Garden 2015

Growing a garden helps families in many ways.  It gives you ample opportunity to move and get some exercise, and it can improve your nutrition depending on what you grow.  If you enjoy watching plants grow, and spice up the garden with some flowers to attract butterflies and bees, and birds, then there is a good chance a garden will improve your mental health and outlook too.

Orchard 2015

With our large family, growing a garden helps reduce the costs of the weekly grocery trips. Though the initial cost of planting a garden can be expensive, you see a return when you are able to harvest during the summer and fall.

Berry Harvest 2015

Starting Over

The homestead we moved to is a quiet lovely location, with tall trees and rolling hills.  But it is a much different environment from where we lived before where we had mature fruit trees and rich soil for a huge garden.   Where we live now, it is hard for grass to grow and it goes dormant very early in the growing season.

We are basically starting over.  One of the biggest needs in this yard is to rebuild the soil.  That can take a while and requires a lot of input of compost. Our current home is surrounded by pine trees, the soil is dry and hard and there is less rainfall here, and it also has has a high clay content .  The soil is quite acidic and there is not much top soil to grow in.  The previous residents had built a few raised beds to overcome these disadvantages, but it has been many years since they were used and the wood has rotted and fallen down and the beds were full of weeds, moss, and small volunteer trees.

Old garden beds

Old garden beds in disrepair

As soon as the weather cooperated in March we got busy mending and expanding a couple of the old broken down raised beds and made them into our new garden.   The one advantage these beds do have is some depth of soil piled on top of the clay that will give room for the roots of plants.  With a few new longer boards put around the sides, and some nutrients added, we will be ready to grow.

I’m going to be honest.  I was discouraged at first.  It was hard to wrap my mind around relying on the broken raised beds when I was used to gardening in a large tilled garden with 100+ foot long rows in rich soils, abundant rain, and fertile crop land.  That garden and orchard was quite large and produced a lot of great fruits and vegetables for our family for several years.  Last summer it was hard for me to wrap my mind around how I was going to grow a garden here in this poor clay soil and in a small space. But now I am excited now that I have some new inspiration with these raised beds to help address these issues.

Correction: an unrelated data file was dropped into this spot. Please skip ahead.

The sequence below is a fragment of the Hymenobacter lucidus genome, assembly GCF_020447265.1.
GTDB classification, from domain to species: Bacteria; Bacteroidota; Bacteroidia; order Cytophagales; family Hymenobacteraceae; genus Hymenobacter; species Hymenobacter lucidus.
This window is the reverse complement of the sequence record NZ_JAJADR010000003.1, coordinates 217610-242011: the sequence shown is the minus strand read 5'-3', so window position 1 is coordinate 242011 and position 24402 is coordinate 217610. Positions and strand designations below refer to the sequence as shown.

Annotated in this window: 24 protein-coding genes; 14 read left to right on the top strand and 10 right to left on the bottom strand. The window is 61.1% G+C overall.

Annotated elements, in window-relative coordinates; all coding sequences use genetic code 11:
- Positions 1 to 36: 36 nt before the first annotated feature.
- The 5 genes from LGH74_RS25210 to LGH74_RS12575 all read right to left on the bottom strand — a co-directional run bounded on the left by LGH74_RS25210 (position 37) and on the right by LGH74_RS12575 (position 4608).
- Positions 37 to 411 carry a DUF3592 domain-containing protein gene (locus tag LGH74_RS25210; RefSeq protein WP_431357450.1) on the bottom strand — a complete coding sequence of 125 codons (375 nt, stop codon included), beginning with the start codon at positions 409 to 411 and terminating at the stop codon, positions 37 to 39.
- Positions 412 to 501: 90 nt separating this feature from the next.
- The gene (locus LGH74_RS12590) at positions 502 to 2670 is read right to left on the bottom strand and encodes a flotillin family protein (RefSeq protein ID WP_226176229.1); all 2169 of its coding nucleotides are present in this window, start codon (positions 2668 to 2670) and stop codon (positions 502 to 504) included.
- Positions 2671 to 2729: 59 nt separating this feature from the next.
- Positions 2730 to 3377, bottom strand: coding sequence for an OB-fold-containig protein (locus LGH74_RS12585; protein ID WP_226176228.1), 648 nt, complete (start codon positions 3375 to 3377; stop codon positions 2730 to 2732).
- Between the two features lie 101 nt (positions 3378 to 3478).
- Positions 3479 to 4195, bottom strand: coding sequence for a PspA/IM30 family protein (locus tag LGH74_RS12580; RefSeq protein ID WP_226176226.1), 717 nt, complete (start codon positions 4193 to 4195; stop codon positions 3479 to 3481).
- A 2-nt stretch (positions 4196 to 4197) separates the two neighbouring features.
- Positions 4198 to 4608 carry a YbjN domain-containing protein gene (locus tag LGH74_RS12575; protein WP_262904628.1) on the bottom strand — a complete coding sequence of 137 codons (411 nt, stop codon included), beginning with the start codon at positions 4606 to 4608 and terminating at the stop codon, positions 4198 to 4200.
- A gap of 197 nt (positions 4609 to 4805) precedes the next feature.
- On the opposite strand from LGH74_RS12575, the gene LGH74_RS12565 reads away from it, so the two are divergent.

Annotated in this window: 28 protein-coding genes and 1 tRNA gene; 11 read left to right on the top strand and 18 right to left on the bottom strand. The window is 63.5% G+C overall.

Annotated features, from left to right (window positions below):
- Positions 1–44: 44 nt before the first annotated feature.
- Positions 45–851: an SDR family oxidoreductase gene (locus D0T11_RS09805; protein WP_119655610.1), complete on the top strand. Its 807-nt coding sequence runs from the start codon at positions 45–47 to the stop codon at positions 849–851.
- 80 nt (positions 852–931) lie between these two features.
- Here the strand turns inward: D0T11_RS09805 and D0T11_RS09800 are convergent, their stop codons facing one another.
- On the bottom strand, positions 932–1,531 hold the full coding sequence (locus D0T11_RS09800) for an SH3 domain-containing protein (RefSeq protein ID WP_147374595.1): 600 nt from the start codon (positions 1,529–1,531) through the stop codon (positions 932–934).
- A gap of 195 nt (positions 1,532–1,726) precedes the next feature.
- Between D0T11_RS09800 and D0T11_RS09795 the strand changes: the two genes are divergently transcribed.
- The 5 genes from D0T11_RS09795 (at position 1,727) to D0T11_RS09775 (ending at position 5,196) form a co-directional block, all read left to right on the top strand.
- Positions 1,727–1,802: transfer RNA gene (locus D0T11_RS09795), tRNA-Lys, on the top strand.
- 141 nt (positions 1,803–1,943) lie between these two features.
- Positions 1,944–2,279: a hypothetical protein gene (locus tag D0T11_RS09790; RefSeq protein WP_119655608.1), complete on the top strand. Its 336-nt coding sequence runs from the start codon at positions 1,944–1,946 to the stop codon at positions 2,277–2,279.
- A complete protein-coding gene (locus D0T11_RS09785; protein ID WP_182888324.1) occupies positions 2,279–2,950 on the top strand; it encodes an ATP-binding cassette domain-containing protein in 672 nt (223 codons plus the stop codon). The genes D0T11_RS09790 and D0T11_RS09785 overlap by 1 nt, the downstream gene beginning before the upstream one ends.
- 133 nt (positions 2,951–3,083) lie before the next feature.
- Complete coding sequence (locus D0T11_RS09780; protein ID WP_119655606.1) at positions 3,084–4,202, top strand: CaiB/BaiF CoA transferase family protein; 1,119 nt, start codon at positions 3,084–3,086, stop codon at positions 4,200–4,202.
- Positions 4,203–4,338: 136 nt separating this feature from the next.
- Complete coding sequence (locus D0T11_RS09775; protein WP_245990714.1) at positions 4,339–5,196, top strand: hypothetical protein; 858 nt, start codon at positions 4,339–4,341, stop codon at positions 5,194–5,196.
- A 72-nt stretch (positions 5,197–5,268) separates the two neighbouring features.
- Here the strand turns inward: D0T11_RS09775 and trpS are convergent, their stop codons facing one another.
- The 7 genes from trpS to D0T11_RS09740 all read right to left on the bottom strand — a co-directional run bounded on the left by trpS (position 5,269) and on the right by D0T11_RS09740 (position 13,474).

We put in some new longer boards expanding the size of the beds from 10 x 10  to about 12 x 16 feet.  We will make a second bed not far from this one.   Due to the small size of these beds, we plan to grow more intensively.  In the past we used long long rows with walking paths, but in the raised beds there is not enough room for that method.  Instead we are going to plant the garden with the “square foot” gardening method and not have well defined rows.  We will use as much space as we can in a square foot.  This method allows you to plant a lot of produce in a small amount of space. 

It was a big job to pull off the rotted boards, pull out metal rods and nails, and the heavy shredded matting.  These beds were neglected for many years and in poor condition.  We started off with a shovel to break open the dirt across the entire bed.  We also bucketed many many loads of dirt to the garden. We didn’t have a wheel barrow for this project so my son used my mop bucket and our dolly.  It worked very well, but took him about 100 trips over a few days to get enough dirt to the bed.  We plan to get a wheel barrel soon!

My son took the lead in this garden re-building project, and his younger siblings helped out a lot too.  He is interested in landscaping and loves working outdoors.  He added in some bagged compost to enrich the soil.  He also added ashes from our campfire pit, and dead leaves and mixed this all into the soil very well with a shovel, a rake, and a tiller.  Then he marked off each square foot and divided the entire garden with cord so we can plant with the square foot gardening method.

The garden sits on a small hill, so we only put boards on three sides for now to hold the soil in.  We may add a row of boards to the top side at a later date.  For now, we are trying to keep the expenses of putting in a raised bed garden down as much as we can.

One advantage to leaving off the boards on the top side, is to collect more rain water runoff from the hill when it does rain.  If it had boards across the top side, it would divert the rain runnoff away from the garden.  By leaving this open to the upside of the hill, we hope to maximise the opportunity for more water to run down the hill and end up in the garden.

The soil is prepped!  This garden is ready!

We are ready for our new beginning!

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Building Beds

Well the big boys have outgrown everything, including their beds.